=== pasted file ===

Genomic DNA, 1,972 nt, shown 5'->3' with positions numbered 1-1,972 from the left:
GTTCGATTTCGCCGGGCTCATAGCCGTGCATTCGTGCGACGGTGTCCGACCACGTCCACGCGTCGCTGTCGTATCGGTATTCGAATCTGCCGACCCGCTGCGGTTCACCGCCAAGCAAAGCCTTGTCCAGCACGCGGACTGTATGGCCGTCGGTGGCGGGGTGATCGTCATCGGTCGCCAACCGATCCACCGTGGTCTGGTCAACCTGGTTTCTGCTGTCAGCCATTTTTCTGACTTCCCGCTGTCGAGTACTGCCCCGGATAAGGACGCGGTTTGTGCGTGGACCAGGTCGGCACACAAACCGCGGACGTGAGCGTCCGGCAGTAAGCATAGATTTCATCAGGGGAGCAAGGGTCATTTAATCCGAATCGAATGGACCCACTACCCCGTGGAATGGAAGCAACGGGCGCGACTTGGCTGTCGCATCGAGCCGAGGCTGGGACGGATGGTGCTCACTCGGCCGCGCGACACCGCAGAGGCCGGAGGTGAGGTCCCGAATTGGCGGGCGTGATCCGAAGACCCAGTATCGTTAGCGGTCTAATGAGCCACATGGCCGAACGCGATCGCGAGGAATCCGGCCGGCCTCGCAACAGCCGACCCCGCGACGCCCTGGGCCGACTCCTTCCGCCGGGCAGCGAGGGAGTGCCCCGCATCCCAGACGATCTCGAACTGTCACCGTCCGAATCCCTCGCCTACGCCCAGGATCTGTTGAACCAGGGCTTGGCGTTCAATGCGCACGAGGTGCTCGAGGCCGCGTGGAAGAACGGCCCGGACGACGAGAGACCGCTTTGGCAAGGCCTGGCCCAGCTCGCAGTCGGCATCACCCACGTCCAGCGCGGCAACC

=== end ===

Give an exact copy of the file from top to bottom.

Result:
Genomic DNA, 1,972 nt, shown 5'->3' with positions numbered 1-1,972 from the left:
GTTCGATTTCGCCGGGCTCATAGCCGTGCATTCGTGCGACGGTGTCCGACCACGTCCACGCGTCGCTGTCGTATCGGTATTCGAATCTGCCGACCCGCTGCGGTTCACCGCCAAGCAAAGCCTTGTCCAGCACGCGGACTGTATGGCCGTCGGTGGCGGGGTGATCGTCATCGGTCGCCAACCGATCCACCGTGGTCTGGTCAACCTGGTTTCTGCTGTCAGCCATTTTTCTGACTTCCCGCTGTCGAGTACTGCCCCGGATAAGGACGCGGTTTGTGCGTGGACCAGGTCGGCACACAAACCGCGGACGTGAGCGTCCGGCAGTAAGCATAGATTTCATCAGGGGAGCAAGGGTCATTTAATCCGAATCGAATGGACCCACTACCCCGTGGAATGGAAGCAACGGGCGCGACTTGGCTGTCGCATCGAGCCGAGGCTGGGACGGATGGTGCTCACTCGGCCGCGCGACACCGCAGAGGCCGGAGGTGAGGTCCCGAATTGGCGGGCGTGATCCGAAGACCCAGTATCGTTAGCGGTCTAATGAGCCACATGGCCGAACGCGATCGCGAGGAATCCGGCCGGCCTCGCAACAGCCGACCCCGCGACGCCCTGGGCCGACTCCTTCCGCCGGGCAGCGAGGGAGTGCCCCGCATCCCAGACGATCTCGAACTGTCACCGTCCGAATCCCTCGCCTACGCCCAGGATCTGTTGAACCAGGGCTTGGCGTTCAATGCGCACGAGGTGCTCGAGGCCGCGTGGAAGAACGGCCCGGACGACGAGAGACCGCTTTGGCAAGGCCTGGCCCAGCTCGCAGTCGGCATCACCCACGTCCAGCGCGGCAACC